Tamriel Infinium: Elder Scrolls Online’s Rich Lambert on the Dark Heart of Skyrim

    
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At this week’s live reveal of the Dark Heart of Skyrim for The Elder Scrolls Online, I had the chance to sit down with creative director Rich Lambert to talk about the new chapter, some of the challenges the ESO team has recently faced, and how the devs plan to differentiate the Greymoor chapter from the Skyrim players are already familiar with. Let’s dig in to everything he told us!

MassivelyOP: This event is quite a bit different than last year’s chapter reveal. Why did you go with a live community event this time around?

Rich Lambert, ZOS Creative Director: I think the biggest thing is [that] we are where we are today because of the community. They really make the world. We make the game, but they make the world, and we wanted to share the excitement with them.

Was there any discussion about waiting to release the Skyrim-themed chapter until next year (2021) to coincide with the 10-year anniversary of The Elder Scrolls V? If so, what made you decide to release this year instead?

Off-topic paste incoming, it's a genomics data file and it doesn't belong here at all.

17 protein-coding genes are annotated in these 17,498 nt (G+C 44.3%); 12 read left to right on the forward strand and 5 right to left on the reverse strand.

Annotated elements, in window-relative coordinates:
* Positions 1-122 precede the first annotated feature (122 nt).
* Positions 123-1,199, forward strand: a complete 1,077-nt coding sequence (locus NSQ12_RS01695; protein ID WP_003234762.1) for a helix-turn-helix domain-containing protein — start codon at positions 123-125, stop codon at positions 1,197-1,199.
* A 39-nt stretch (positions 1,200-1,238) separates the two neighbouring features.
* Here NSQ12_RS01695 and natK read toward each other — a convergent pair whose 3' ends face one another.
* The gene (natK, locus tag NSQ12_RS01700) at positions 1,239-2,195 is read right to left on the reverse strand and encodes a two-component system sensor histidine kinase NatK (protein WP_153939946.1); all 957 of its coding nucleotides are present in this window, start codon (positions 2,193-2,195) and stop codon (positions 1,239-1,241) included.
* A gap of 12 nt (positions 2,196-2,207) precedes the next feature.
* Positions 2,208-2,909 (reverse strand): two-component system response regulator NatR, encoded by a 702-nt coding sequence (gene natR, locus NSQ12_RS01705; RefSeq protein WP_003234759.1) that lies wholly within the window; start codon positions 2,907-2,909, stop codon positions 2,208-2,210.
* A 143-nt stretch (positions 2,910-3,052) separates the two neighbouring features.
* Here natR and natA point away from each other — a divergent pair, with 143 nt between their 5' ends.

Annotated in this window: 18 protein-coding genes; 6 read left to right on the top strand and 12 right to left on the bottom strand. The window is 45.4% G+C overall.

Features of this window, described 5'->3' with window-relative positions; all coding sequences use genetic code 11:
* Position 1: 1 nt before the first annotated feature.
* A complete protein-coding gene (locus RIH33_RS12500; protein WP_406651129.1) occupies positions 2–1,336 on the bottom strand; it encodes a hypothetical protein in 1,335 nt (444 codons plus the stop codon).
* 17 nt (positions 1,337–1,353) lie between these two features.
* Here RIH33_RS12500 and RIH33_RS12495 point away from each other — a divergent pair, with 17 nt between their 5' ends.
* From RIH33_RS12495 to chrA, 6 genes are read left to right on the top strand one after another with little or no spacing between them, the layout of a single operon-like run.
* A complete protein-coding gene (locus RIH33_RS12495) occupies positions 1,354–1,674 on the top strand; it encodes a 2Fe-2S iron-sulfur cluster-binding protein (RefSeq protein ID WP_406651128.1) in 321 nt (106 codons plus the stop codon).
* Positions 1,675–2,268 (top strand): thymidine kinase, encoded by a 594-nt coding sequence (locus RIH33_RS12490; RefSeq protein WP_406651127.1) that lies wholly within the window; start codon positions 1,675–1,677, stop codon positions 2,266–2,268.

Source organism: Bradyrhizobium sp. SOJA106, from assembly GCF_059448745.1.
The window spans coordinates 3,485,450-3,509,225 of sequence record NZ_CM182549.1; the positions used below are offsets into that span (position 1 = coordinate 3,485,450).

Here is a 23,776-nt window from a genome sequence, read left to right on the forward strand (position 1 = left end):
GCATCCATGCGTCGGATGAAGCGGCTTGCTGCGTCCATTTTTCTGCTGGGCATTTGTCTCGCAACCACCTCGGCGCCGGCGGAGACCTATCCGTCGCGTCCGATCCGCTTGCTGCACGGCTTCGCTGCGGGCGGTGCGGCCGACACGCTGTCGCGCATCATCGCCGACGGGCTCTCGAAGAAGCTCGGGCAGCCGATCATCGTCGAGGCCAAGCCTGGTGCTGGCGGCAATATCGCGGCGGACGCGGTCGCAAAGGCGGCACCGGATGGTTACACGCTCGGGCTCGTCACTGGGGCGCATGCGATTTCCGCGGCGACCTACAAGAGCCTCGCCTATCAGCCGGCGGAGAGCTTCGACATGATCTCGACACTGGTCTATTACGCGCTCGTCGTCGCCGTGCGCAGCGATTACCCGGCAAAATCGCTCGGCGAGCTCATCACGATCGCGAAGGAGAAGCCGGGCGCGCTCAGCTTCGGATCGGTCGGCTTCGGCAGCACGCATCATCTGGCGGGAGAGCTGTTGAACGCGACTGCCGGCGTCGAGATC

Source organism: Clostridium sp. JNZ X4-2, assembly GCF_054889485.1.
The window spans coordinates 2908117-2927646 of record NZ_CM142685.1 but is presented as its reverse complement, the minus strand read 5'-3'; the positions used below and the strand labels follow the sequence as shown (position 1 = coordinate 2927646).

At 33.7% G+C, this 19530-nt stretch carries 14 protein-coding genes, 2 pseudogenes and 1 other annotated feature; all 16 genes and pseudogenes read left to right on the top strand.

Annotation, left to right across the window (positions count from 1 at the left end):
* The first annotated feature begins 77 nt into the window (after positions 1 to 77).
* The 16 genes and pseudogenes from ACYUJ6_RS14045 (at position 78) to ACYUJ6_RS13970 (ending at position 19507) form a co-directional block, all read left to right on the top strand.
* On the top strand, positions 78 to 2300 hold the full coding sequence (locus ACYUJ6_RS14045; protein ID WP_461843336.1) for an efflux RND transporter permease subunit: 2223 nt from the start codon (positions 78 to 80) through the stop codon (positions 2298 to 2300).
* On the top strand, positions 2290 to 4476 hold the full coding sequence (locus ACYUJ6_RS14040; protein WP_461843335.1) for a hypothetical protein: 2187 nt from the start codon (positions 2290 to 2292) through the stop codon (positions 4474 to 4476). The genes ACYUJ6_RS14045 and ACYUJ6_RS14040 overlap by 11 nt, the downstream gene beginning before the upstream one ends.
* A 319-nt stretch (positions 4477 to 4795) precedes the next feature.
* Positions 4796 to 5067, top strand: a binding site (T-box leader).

I mean, it came up. But really what we try to do when we tell stories and build locations is kind of forge our own path. That’s why this year, this Dark Heart of Skyrim, is focused on werewolves and vampires and storms. It’s a different story. It’s not dragons in Skyrim. That’s been done, and they frickin knocked out the park. So why compete with that? Why try to retell that story? Do your own! So that was the big thing. We’re going to Skyrim. This is the next place. It is very different from Elsweyr. In terms of the biome, it’s snow and ice versus desert. We just kind of do our own thing.

I haven’t heard a lot of complaining about the Vampire skill line (especially the passives, which people seem to really like). Why did you decide to re-“vamp” that skill line instead of developing a brand new one?